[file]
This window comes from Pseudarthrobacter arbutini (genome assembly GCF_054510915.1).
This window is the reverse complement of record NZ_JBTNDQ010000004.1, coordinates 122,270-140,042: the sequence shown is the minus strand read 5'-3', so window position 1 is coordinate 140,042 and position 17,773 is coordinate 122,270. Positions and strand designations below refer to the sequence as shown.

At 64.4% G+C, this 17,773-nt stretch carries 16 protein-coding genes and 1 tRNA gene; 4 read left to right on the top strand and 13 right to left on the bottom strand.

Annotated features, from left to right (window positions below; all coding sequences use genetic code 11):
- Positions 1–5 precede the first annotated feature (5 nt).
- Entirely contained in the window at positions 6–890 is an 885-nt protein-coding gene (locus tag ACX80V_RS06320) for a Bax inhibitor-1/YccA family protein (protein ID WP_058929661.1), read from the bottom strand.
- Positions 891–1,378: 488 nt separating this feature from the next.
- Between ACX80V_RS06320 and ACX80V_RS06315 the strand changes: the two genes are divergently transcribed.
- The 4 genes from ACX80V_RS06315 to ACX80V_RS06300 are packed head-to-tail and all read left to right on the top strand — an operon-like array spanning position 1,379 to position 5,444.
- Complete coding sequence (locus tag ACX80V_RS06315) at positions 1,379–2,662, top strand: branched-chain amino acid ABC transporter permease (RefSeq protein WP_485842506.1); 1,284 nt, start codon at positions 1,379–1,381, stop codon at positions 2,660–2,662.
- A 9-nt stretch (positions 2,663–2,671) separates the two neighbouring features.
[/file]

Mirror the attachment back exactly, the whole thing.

This window comes from Pseudarthrobacter arbutini (genome assembly GCF_054510915.1).
This window is the reverse complement of record NZ_JBTNDQ010000004.1, coordinates 122,270-140,042: the sequence shown is the minus strand read 5'-3', so window position 1 is coordinate 140,042 and position 17,773 is coordinate 122,270. Positions and strand designations below refer to the sequence as shown.

At 64.4% G+C, this 17,773-nt stretch carries 16 protein-coding genes and 1 tRNA gene; 4 read left to right on the top strand and 13 right to left on the bottom strand.

Annotated features, from left to right (window positions below; all coding sequences use genetic code 11):
- Positions 1–5 precede the first annotated feature (5 nt).
- Entirely contained in the window at positions 6–890 is an 885-nt protein-coding gene (locus tag ACX80V_RS06320) for a Bax inhibitor-1/YccA family protein (protein ID WP_058929661.1), read from the bottom strand.
- Positions 891–1,378: 488 nt separating this feature from the next.
- Between ACX80V_RS06320 and ACX80V_RS06315 the strand changes: the two genes are divergently transcribed.
- The 4 genes from ACX80V_RS06315 to ACX80V_RS06300 are packed head-to-tail and all read left to right on the top strand — an operon-like array spanning position 1,379 to position 5,444.
- Complete coding sequence (locus tag ACX80V_RS06315) at positions 1,379–2,662, top strand: branched-chain amino acid ABC transporter permease (RefSeq protein WP_485842506.1); 1,284 nt, start codon at positions 1,379–1,381, stop codon at positions 2,660–2,662.
- A 9-nt stretch (positions 2,663–2,671) separates the two neighbouring features.